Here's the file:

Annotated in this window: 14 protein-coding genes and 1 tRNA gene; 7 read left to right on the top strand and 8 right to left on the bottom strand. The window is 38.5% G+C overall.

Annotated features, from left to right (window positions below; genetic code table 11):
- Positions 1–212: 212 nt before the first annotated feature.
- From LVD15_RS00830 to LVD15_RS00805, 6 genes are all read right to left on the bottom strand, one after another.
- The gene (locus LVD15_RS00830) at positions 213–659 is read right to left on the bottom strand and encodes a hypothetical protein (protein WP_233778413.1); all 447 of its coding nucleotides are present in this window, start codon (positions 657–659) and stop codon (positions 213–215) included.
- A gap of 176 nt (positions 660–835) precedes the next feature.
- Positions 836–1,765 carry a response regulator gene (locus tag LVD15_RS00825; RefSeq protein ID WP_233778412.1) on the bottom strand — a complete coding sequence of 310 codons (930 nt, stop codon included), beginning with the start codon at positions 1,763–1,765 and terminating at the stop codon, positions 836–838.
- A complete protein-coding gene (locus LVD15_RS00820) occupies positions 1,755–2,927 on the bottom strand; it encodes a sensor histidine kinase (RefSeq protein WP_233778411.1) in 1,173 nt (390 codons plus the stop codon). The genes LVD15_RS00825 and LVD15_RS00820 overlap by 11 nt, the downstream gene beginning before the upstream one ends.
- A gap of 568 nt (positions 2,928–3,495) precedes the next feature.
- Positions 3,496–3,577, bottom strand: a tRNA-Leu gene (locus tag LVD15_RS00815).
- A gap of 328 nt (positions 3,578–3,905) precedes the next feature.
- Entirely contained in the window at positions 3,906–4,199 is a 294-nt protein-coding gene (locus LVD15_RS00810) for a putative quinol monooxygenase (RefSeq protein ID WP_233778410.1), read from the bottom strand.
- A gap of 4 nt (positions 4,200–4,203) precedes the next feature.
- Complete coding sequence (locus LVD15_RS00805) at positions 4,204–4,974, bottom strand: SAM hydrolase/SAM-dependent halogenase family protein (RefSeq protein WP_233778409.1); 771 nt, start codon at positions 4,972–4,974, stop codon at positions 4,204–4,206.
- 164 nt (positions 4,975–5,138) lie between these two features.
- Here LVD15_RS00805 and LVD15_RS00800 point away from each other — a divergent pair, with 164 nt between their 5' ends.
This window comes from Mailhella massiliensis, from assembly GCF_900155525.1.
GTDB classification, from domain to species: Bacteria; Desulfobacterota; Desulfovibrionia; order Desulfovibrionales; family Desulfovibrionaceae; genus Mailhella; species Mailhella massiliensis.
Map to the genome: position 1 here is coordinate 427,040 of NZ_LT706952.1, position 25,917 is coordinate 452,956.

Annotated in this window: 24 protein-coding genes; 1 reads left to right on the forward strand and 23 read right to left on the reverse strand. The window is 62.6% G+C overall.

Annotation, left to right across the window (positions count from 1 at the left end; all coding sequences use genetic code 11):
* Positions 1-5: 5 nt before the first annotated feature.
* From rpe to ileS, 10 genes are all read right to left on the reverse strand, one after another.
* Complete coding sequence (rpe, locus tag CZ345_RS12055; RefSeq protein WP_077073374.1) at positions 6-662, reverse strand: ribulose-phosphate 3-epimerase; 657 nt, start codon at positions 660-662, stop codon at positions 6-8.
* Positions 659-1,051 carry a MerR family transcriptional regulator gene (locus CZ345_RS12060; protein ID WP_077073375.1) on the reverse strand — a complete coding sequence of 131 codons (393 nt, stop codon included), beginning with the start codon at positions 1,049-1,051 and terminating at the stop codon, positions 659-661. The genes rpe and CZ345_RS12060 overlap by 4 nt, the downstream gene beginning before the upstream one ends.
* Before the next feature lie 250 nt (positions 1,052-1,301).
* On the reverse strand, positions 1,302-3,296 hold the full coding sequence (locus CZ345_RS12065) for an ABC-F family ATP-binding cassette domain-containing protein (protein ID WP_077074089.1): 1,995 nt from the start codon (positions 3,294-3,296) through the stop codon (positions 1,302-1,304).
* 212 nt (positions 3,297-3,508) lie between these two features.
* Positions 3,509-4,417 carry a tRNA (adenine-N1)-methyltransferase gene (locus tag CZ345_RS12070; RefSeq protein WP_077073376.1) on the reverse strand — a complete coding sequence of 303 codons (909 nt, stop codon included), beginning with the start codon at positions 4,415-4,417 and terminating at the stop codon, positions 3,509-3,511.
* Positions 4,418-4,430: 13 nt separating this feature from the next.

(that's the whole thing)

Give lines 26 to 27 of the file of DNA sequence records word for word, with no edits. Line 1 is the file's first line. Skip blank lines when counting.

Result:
* Before the next feature lie 250 nt (positions 1,052-1,301).
* On the reverse strand, positions 1,302-3,296 hold the full coding sequence (locus CZ345_RS12065) for an ABC-F family ATP-binding cassette domain-containing protein (protein ID WP_077074089.1): 1,995 nt from the start codon (positions 3,294-3,296) through the stop codon (positions 1,302-1,304).